Minecraft YouTuber Dream posts full response to speedrun cheating claims
Minecraft YouTuber Dream has now posted a full, in-depth response to the accusations that he cheated to achieve his Minecraft speedrun, even drafting in a PhD-level statistics expert to disprove the claims.
On December 12, YouTuber GeoSquare made a video alleging that Dream’s 1.16 speedrun record had been achieved by cheating, calling it “too unlikely to verify.”
GeoSquare is also a moderator of speedrun records, and his 14 minute video titled “Did Dream Fake His Speedruns – Official Moderator Analysis” has racked up over 2.6 million views in under two weeks.
Dream hit back on Twitter, calling the accusations “total BS” and labeling the video clickbait. In the description of the video, GeoSquare stated: “this video is NOT my content. Please please DO NOT interact with my channel after watching this, this is just a PSA from the mod team.”
Dream promised a full response, and has now followed through on that promise. On December 23, his rebuttal clocked in at 24 minutes long, and provides a full analysis of the ‘luck’ that was alleged to have been “too unlikely” to have been done fairly.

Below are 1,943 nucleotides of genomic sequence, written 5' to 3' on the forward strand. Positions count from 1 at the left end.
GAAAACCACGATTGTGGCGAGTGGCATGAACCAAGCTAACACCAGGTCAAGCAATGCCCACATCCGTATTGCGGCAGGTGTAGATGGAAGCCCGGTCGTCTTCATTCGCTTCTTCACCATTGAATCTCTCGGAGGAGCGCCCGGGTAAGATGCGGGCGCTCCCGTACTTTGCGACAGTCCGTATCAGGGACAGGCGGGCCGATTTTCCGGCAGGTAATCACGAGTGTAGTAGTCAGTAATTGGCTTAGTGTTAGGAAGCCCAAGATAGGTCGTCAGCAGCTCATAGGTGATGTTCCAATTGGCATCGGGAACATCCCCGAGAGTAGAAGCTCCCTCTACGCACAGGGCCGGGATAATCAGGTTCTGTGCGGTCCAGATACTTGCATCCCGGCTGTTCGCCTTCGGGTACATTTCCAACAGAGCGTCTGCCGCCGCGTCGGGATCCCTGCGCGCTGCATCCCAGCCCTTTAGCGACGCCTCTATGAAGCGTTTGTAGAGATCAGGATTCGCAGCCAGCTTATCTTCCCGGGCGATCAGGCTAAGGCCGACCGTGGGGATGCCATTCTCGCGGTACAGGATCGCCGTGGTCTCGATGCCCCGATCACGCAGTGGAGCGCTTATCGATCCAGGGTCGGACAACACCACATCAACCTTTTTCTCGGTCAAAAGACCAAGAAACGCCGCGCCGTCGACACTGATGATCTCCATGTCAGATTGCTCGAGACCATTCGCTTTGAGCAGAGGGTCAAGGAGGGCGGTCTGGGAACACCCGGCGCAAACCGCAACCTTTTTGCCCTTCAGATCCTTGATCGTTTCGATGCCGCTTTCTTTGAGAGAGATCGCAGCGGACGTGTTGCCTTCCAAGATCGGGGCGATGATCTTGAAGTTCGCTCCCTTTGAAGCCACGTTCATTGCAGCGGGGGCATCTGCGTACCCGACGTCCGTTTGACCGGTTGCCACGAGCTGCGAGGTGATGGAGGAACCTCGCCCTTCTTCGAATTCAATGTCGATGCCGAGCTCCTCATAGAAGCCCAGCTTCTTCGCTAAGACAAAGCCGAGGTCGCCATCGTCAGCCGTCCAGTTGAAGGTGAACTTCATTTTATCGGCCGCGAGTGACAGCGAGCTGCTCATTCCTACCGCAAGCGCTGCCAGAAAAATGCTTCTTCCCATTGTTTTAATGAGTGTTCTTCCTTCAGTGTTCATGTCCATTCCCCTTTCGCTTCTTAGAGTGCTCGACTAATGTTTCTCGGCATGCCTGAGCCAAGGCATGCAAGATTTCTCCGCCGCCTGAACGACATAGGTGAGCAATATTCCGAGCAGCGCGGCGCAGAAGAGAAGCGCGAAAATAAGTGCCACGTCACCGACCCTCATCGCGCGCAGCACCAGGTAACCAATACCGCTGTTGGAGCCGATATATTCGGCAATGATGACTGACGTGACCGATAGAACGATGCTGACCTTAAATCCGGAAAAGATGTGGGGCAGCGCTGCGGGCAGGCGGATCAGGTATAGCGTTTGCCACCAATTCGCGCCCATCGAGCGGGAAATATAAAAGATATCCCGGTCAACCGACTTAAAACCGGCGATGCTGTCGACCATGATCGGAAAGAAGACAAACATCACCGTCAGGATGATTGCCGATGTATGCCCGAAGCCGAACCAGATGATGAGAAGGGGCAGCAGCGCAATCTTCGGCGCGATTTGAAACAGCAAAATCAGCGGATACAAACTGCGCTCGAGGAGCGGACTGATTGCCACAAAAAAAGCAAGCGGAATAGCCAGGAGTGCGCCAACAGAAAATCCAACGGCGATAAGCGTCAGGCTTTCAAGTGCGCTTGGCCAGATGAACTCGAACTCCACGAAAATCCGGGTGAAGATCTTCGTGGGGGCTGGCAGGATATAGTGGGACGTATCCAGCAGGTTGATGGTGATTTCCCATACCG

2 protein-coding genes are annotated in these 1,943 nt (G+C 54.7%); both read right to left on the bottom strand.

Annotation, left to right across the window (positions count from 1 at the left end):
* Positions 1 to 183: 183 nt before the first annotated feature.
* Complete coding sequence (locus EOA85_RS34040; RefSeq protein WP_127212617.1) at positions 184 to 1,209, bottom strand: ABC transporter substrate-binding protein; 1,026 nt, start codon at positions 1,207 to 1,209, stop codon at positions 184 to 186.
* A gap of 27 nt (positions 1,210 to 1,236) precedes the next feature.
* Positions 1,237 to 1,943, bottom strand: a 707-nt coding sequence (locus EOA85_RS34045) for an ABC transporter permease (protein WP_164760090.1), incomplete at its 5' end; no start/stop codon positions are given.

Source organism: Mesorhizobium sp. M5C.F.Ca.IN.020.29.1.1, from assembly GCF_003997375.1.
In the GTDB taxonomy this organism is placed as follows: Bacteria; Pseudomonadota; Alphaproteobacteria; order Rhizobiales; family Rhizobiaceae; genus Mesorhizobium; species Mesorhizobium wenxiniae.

The response is broken into four sections: Professional statistical analysis, public access files, corrections to false information, and new information.
The conclusion from the astrophysicist – hired by Dream – was that there is “no statistically significant evidence that Dream was modifying the probabilities.”
Dream provides a link to a 19-page report written by the expert, which summarises that Dream’s odds were “are consistent with
random chance.” – not 1 in 7.5 trillion, as the mods of the speedrunning website had claimed.
In short, the report finds two main flaws with the initial accusations of cheating:
- It does not account for stopping bartering after a successful trade
- It incorrectly applies some bias corrections.
The author of the report is not identified by name, because they were hired through the online science consulting company Photoexcitation, which keeps the identity of the authors private. It claims the author’s name is not relevant to the objectivity of the results.
Concluding his video, Dream says, “I don’t care at all about my speedrun, I care more about defending my character than defending a dumb leaderboard position.
“I have an amazing community and an amazing group of fans, and I don’t need to officially speedrun. I do it because I like it. I get less views on my record videos than I do on my normal videos,” he finishes.
In less than 24 hours, Dream’s response has shot to the number one spot on YouTube’s trending page for gaming and is already about to crack the 1 million views mark. This despite it being uploaded on his second channel, DreamXD, rather than his main 14.5 million subscriber channel.